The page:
Ketamine infusions elicit different responses among 3 distinct subgroups of individuals dealing with depression and suicidal ideation. One group, remitters, had no suicidal ideation by day 2, and another group, responders, showed improvement independent of depressed mood, according to a study published in the Journal of Affective Disorders.
Researchers pooled data from 5 clinical trials involving treatment-resistant individuals with major depressive disorder or bipolar depression (N=128). All participants received a ketamine infusion and were evaluated at baseline and days 1 through 3. Evaluations included plasma markers to monitor neurotrophic factors, kynurenine pathway analytes, inflammatory cytokines, cortisol, and suicidal ideation composite scores to monitor depressed mood, hopelessness, sadness, and suicidal thoughts.
At baseline, the mean suicidal ideation score was 0.35 (SD=0.18; scale 0-1) and after treatment, this score decreased overall, but participants fell into 1 of 3 distinct categories. Nonresponders had the highest baseline suicidal ideation score and had no reduction in symptoms by day 3. Responders showed significant improvement in symptoms over the course of treatment. Remitters had a suicidal ideation score of 0 by day 2.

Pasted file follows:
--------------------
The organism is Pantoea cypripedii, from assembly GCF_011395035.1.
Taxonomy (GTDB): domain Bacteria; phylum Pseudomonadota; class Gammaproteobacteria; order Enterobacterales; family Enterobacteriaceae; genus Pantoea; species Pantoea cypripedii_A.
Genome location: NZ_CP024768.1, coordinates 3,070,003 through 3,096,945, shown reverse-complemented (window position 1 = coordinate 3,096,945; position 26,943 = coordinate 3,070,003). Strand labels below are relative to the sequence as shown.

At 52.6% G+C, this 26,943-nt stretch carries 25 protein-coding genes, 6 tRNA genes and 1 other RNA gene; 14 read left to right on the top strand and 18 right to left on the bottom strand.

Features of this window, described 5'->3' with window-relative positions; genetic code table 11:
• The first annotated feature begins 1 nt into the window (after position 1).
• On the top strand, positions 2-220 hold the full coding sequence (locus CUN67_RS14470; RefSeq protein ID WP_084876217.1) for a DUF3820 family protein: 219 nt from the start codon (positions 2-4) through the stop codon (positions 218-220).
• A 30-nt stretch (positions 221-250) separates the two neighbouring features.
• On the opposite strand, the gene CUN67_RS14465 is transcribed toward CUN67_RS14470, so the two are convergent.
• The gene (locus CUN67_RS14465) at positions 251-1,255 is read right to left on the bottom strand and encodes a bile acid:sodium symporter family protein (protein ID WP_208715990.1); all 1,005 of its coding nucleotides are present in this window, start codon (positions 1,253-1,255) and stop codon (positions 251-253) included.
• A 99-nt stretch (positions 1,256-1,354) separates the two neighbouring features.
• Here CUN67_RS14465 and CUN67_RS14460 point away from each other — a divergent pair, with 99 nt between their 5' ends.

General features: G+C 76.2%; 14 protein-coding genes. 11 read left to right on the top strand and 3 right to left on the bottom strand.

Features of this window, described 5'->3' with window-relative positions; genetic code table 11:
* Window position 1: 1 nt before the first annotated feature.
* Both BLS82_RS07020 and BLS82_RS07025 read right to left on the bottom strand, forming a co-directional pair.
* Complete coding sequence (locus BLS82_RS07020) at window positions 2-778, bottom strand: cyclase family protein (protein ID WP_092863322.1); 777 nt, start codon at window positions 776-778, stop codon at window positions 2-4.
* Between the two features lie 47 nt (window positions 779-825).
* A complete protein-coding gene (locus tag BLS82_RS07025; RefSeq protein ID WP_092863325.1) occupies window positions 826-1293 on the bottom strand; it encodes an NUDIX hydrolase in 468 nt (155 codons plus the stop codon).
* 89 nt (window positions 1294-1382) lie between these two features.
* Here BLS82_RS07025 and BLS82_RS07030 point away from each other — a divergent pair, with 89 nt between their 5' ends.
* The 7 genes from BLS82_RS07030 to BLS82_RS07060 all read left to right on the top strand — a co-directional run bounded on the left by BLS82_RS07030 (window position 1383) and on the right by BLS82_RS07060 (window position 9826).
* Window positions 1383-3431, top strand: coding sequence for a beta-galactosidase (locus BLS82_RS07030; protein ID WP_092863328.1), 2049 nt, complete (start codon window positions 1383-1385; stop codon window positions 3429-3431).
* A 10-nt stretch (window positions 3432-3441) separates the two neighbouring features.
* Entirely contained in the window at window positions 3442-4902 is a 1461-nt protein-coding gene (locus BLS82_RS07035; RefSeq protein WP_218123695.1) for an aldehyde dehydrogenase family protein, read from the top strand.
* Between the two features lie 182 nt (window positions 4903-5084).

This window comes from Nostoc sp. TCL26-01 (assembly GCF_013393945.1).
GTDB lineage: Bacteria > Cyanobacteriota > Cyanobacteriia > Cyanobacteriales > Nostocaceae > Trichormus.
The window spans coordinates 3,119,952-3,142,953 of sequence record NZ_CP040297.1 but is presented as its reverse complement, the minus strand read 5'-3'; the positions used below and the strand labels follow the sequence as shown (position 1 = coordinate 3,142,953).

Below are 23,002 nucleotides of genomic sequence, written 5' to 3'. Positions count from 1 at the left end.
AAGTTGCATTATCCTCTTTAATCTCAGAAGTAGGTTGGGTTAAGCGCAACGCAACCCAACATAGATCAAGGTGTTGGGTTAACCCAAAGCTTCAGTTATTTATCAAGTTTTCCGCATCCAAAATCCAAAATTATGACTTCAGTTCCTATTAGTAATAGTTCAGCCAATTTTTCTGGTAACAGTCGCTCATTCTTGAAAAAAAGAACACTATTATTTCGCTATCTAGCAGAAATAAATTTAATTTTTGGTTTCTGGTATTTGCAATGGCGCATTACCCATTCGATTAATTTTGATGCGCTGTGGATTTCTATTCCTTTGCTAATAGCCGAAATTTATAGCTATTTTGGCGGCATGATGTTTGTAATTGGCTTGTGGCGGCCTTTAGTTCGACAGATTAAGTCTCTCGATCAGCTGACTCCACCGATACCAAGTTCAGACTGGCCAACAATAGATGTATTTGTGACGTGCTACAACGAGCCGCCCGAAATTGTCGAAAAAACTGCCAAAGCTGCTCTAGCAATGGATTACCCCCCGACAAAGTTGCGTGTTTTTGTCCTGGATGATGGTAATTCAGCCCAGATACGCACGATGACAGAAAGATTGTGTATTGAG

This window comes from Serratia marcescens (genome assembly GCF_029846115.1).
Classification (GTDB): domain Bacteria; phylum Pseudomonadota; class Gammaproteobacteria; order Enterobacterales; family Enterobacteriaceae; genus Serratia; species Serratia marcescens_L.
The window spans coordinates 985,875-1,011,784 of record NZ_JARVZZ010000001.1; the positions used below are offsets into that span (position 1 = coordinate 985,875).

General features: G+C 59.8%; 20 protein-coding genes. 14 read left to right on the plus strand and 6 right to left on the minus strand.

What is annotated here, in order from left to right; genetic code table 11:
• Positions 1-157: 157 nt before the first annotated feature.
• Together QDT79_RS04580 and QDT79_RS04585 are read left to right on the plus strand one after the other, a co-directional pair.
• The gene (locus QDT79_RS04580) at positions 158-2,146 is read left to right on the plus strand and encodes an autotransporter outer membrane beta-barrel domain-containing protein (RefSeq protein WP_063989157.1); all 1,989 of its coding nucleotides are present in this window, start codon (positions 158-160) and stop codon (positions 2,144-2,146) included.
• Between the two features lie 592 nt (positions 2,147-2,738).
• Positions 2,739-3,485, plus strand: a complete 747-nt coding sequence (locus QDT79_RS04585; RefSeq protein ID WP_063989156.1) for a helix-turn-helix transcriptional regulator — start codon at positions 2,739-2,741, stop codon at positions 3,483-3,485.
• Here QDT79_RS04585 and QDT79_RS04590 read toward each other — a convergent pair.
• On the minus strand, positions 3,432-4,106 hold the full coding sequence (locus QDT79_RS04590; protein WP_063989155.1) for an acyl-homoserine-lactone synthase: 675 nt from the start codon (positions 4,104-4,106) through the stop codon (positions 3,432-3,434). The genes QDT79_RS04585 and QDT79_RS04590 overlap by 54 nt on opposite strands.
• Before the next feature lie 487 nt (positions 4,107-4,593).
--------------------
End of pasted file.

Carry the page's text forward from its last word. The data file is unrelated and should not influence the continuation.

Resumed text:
At day 1, 71% of remitters, 39% of responders, and 12% of nonresponders showed an antidepressant response with an improvement of depressive symptoms of at least 50%. These changes were significant from baseline to day 3 for the responders and remitters, and the change in depressed mood improved suicidal ideation for remitters but was an independent factor for responders. A history of sexual abuse was associated with being a remitter when compared with nonresponders (OR=4.12, 95% CI, 1.17-14.49), a history of self-injury was associated with not being a remitter when compared with nonresponders (OR=0.08, 95% CI, 0.01-0.70), and high baseline levels of IL-5 were associated with being a remitter when compared with a responder (OR=1.79, 95% CI, 1.07-2.98).
Future studies need to duplicate these results focusing on suicidal thoughts rather than antidepressant symptoms, examine longer follow-up time frames, and utilize different psychological assessment tools.
In conclusion, the researchers found 3 distinct subgroups of patients in relation to suicidal ideation and effects of ketamine, with one group’s suicidal ideation completely eliminated and the other group’s improvement independent of depressed mood. These findings warrant further evaluation for a complete understanding of which subgroups could benefit the most from ketamine infusions.
This study was supported by the Intramural Research Program at the National Institute of Mental Health, National Institutes of Health. Please refer to reference for a complete list of authors’ disclosures.
Ballard ED, Yarrington JS, Farmer CA, et al. Characterizing the course of suicidal ideation response to ketamine. J Affect Disord. 2018; 241:86-93. doi: 10.1016/j.jad.2018.07.077.